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Global Voices becomes primary source for global translation competition in Czech Republic

Strč prst skrz krk. No, this is not a typo caused by a cat walking over the keyboard—it's an actual Czech sentence that means ‘stick a finger through the throat’. Perhaps not the most useful sentence, but this tongue-twister is often cited as an example of the near ‘impossibility’ of learning this archaic Slavonic language spoken by 10 million people in Central Europe.

The sound ř, only encountered in Czech, adds another layer to the difficulty of mastering the language

Yet a growing number of foreigners ignore the warnings and bravely take on the Kafkaesque grammar structure and practise twisting their tongues to articulate the impossible-to-pronounce “ř” sound. Some do it for the love of Czech literature, but most do it to gain access to the Czech job market. The Czech Republic currently enjoys one of the lowest unemployment rates in Europe.

As a result, the Czech government has created several initiatives over the last few years to teach Czech as a foreign language. It is in this context that two institutions have come together to launch an annual translation competition for foreign students of Czech. Since 2015, the Institute for Language and Preparatory Studies (ÚJOP), part of Prague’s Charles University (one of the oldest universities in continental Europe), and the Directorate General for Translation of the European Commission (DGT) have been organizing an international conference which includes a translation competition. For their 2019 edition, they have elected to use Global Voices as the source of their texts for translation.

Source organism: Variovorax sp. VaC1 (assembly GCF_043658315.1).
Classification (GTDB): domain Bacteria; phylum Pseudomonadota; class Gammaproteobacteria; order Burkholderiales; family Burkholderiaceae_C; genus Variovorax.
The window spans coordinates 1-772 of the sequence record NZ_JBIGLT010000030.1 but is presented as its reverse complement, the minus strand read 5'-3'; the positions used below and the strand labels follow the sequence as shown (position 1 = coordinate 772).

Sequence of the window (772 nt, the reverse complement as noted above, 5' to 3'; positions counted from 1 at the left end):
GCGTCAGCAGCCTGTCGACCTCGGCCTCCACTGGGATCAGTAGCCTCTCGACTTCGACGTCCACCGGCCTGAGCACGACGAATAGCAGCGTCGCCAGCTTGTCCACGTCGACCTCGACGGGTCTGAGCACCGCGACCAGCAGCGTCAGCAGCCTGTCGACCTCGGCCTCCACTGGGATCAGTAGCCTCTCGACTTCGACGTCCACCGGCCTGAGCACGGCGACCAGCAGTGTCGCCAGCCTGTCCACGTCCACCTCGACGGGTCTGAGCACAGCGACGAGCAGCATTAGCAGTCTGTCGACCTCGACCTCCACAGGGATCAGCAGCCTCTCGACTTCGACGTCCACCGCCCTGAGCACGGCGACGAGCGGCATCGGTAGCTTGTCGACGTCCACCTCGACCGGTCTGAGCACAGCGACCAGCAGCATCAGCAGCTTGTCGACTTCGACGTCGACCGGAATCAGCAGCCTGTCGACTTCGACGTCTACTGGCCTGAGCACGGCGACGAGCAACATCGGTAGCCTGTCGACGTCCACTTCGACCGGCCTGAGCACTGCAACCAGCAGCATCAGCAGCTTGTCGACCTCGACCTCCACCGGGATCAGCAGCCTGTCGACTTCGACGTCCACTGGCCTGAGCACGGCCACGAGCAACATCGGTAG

As Jan Faber, field officer at the DGT in Prague, and himself a translator of English and Polish, explains:

“The competition poses a very specific challenge for the organizers. We have participants from China, France, Slovenia, Poland, Russia and Italy this year, and we need to identify a text of similar length, style and difficulty. For this year’s edition, we decided to select an article published in Global Voices in most of the languages mentioned above. Global Voices is just perfect, as it provides articles on interesting and fresh topics that come in several language versions, translated by native speakers, and using contemporary language and an accessible style”.

GV wishes all participants the best of luck, and looks forward to interviewing the happy winners in April.

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